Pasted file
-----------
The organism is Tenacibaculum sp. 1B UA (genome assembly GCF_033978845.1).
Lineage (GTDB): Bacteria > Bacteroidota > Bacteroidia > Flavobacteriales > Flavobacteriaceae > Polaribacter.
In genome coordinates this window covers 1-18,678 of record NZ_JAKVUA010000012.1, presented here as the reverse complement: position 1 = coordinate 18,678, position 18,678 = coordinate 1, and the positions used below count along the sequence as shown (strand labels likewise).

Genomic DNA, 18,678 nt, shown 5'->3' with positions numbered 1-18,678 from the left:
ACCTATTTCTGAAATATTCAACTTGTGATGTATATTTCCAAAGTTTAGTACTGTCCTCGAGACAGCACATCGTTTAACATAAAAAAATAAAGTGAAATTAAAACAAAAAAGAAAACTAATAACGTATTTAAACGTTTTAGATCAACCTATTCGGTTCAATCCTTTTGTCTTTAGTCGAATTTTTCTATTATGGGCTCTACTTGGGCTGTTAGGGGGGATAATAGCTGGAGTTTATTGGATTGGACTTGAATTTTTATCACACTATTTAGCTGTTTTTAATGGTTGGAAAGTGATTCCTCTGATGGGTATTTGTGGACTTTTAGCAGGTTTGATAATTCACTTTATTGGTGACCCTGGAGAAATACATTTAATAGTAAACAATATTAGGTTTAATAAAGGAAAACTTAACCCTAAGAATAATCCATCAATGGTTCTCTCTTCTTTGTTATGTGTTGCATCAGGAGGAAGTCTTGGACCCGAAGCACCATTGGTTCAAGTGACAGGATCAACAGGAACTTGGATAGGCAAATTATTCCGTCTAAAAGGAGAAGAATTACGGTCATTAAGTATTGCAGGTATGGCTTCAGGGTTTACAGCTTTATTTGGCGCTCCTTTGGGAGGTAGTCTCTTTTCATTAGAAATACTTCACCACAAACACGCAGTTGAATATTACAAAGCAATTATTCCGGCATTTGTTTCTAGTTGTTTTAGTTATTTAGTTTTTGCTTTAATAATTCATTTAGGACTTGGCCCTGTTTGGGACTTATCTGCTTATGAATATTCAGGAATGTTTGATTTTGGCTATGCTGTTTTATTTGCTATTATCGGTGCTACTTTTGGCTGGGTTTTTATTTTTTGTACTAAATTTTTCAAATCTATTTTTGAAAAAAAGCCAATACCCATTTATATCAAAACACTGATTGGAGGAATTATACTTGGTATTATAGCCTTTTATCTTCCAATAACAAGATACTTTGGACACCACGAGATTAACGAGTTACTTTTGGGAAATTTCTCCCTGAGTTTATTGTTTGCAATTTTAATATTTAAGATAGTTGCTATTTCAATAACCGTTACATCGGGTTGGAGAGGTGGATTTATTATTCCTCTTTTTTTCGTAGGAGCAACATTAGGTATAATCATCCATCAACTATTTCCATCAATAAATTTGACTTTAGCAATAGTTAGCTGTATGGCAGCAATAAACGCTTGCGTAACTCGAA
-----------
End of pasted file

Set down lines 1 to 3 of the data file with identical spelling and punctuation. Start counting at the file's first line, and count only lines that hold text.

The organism is Tenacibaculum sp. 1B UA (genome assembly GCF_033978845.1).
Lineage (GTDB): Bacteria > Bacteroidota > Bacteroidia > Flavobacteriales > Flavobacteriaceae > Polaribacter.
In genome coordinates this window covers 1-18,678 of record NZ_JAKVUA010000012.1, presented here as the reverse complement: position 1 = coordinate 18,678, position 18,678 = coordinate 1, and the positions used below count along the sequence as shown (strand labels likewise).